The Consumer Financial Protection Bureau has just released the Annual Report of the CFPB Private Education Loan Ombudsman.
While the report has some findings and suggestions I disagree with, the most alarming for the debt relief industry is probably the section on recommendations that it should be targetted for criminal enforcement.
The report says, “Regarding student loan debt relief scams, Policymakers should consider the following:”
- Policymakers, federal and state law enforcement agencies, and market participants should consider reinforcing the success of the enforcement actions against student loan debt relief companies by formalizing these collaborative and cooperative enforcement efforts and expanding beyond civil enforcement actions to criminal enforcement actions at all levels. In assessing and considering formalization of these efforts, actions to consider include the sharing of information, further developing and sharing data analytic tools, creating task forces, deciding how to best task organize, and determining how to best synchronize and deconflict both resources and expertise in order to achieve the maximum benefit for the consumer. Importantly, formalization also sends a strong message of deterrence to unscrupulous actors in the market place, encourages consumer confidence, and further works to prevent harm to borrowers while also working to stop fraudulent acts against the Department of Education and market participants.
- With respect to developing and sharing data analytic tools that support civil and criminal enforcement actions, and particularly with regard to the data that those tools rely upon, Policymakers should consider providing limited exceptions to existing statutes which would then enable increased flexibility in changing data elements collected in complaints so that such data elements and complaints may be more reflective of, and responsive to, the changing environment.
- Student loan debt relief scams are able to quickly and efficiently target consumers through a variety of marketing platforms, especially through targeted messages through social media marketing tools. The challenge enforcement authorities face is being able to identify student loan debt relief scams in real time to prevent widespread consumer harms. Policymakers should consider encouraging marketing compliance professionals and entities involved in hosting or moderating digital and social media platforms, to discuss how to leverage existing web analytic tools to more quickly identify and protect consumers against student debt relief scams and implement measures to do so. Further, these parties and other stakeholders should discuss how to identify the entities and individuals behind unlawful debt relief practices and share this information with civil and criminal enforcement authorities.
But wait, there is more…
Another CFPB recommendation is to enlist the servicers to identify and target student loan assistance providers.
It seems the CFPB has lost sight of the fact that student loan servicers provide bad advice, steer consumers into forbearance, and fail to mention effective solutions to consumers. The CFPB is already suing Navient over this.
Here is what the report says:
“Notably, servicers are positioned to obtain a wide range of information regarding student loan debt relief companies and have been proactive and cooperative in identifying bad actors and making referrals to appropriate federal and state agencies. Servicers rely on complaints, account analysis, and internal investigations to identify unscrupulous student loan debt relief companies and learn how they operate. Some servicers are taking proactive steps to help identify borrower accounts impacted by improper student loan debt relief companies. These servicers identify and use account level indicators to assist in identifying unscrupulous student loan debt relief companies.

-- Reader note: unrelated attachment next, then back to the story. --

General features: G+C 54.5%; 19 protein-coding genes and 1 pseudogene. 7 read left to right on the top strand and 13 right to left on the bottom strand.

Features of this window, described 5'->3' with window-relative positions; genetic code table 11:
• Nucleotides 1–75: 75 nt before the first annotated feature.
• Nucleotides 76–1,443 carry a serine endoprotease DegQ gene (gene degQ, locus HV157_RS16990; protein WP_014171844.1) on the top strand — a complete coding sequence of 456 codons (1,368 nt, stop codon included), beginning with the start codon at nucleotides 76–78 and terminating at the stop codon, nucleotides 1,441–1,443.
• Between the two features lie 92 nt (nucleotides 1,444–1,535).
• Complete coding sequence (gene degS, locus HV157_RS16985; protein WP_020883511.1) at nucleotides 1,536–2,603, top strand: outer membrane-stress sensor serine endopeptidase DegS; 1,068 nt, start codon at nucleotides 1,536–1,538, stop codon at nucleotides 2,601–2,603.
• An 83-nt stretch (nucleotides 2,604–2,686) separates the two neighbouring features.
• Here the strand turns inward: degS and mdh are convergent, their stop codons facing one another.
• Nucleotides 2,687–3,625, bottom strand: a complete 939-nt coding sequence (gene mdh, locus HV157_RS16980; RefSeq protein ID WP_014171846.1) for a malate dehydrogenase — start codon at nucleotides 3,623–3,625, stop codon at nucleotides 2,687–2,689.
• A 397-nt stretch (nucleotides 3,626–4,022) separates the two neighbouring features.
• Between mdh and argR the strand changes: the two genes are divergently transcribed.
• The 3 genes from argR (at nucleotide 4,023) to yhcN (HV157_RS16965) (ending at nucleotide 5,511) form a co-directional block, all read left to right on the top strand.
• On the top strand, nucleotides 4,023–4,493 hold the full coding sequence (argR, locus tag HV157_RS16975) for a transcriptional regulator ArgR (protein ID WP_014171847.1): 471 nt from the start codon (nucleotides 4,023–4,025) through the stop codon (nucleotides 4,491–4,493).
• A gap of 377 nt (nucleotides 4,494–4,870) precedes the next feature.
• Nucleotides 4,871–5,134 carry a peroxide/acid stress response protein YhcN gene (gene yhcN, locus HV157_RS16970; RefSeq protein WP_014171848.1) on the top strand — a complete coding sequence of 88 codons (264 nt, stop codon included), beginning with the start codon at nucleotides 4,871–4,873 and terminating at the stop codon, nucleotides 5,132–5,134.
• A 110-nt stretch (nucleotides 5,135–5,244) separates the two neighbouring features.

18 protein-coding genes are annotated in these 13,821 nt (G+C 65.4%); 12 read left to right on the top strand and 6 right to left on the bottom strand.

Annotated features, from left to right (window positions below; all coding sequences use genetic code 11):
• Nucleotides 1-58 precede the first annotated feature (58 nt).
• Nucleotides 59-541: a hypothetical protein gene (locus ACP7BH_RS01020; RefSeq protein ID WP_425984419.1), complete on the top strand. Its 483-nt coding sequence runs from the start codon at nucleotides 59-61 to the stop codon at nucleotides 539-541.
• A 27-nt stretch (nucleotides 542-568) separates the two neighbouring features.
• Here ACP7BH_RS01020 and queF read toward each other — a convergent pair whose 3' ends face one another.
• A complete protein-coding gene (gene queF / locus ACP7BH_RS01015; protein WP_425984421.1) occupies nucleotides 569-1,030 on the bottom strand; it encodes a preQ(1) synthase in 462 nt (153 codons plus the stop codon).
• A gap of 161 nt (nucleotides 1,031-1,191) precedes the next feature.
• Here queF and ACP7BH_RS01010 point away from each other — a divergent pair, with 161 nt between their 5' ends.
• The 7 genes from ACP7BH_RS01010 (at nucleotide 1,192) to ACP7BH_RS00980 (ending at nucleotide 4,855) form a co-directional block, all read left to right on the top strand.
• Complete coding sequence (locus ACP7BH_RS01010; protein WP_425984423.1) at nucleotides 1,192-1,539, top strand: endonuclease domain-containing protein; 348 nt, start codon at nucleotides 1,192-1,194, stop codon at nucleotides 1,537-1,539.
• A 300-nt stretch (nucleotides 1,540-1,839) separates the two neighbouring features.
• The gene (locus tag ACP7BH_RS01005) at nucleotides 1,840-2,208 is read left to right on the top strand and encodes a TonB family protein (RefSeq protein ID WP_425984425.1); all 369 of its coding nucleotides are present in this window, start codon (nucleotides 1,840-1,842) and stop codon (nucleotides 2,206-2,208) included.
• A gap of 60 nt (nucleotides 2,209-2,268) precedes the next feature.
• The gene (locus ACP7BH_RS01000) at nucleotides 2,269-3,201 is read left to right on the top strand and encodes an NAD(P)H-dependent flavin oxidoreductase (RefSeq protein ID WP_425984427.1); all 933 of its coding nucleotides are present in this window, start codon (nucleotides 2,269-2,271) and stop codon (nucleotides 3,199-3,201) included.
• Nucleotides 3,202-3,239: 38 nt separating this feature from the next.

Actions of various servicers:
1. All servicers coordinate with federal and state law enforcement authorities, provide them with information regarding potential unscrupulous student loan debt relief companies, and make appropriate referrals for enforcement action.
2. One or more servicers take action (such as sending an email) to ensure that the borrower is aware of a potential contact from student debt relief company and that the services are offered for free through the Department Education and servicers.
3. One or more servicers proactively use social media to inform and educate borrowers and increase their awareness of student debt relief companies and that the services are available for free.”
It also appears the CFPB has a provider bias and not a quality of information focus. The report appears to clearly steer to credit counseling services based on tax-status, not outcomes.
For a consumer organization, it sure seems like the CFPB has completely missed the mark on even a basic understanding of how debt relief works when it is based on facts and consumer reality.
Trying to fix the problem of student loan assistance scams by sending consumers back to servicers or just to credit counselors is absolutely ridiculous.
I hope I didn’t sugarcoat it but the report seems to cast the harshest criticism on the debt relief industry and gives servicers a free pass. Maybe this is why the Department of Education is trying to block enforcement actions by states and say only the federal government can oversee student loan servicers.
Frankly, if servicers did a better job there would be significantly less need for student loan assistance companies.
How many servicers have been the focus of criminal action for harming consumers? I think the answer is zero.
- My Mortgage Lender Foreclosed on Our House in Error - October 21, 2021
- How Can I Get In On the Lawsuit Against American Credit Acceptance? - October 21, 2021
- I’m Still Plenty Irritated My Social Security is Garnished for Student Loans - October 20, 2021